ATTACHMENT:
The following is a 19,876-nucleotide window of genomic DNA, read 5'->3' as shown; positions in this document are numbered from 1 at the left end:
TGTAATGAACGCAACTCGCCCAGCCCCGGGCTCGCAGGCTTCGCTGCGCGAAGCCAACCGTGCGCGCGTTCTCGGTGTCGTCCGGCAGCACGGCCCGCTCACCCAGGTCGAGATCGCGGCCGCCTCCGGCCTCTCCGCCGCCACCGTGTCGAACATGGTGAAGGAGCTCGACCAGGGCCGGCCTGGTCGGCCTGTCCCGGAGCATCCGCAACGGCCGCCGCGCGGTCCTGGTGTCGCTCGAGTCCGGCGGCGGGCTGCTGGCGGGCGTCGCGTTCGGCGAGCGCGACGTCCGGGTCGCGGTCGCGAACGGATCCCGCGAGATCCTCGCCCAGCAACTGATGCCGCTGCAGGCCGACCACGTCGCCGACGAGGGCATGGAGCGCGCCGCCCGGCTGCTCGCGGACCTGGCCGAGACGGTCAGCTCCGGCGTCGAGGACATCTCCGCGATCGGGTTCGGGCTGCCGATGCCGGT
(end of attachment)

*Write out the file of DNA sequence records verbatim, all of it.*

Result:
The following is a 19,876-nucleotide window of genomic DNA, read 5'->3' as shown; positions in this document are numbered from 1 at the left end:
TGTAATGAACGCAACTCGCCCAGCCCCGGGCTCGCAGGCTTCGCTGCGCGAAGCCAACCGTGCGCGCGTTCTCGGTGTCGTCCGGCAGCACGGCCCGCTCACCCAGGTCGAGATCGCGGCCGCCTCCGGCCTCTCCGCCGCCACCGTGTCGAACATGGTGAAGGAGCTCGACCAGGGCCGGCCTGGTCGGCCTGTCCCGGAGCATCCGCAACGGCCGCCGCGCGGTCCTGGTGTCGCTCGAGTCCGGCGGCGGGCTGCTGGCGGGCGTCGCGTTCGGCGAGCGCGACGTCCGGGTCGCGGTCGCGAACGGATCCCGCGAGATCCTCGCCCAGCAACTGATGCCGCTGCAGGCCGACCACGTCGCCGACGAGGGCATGGAGCGCGCCGCCCGGCTGCTCGCGGACCTGGCCGAGACGGTCAGCTCCGGCGTCGAGGACATCTCCGCGATCGGGTTCGGGCTGCCGATGCCGGT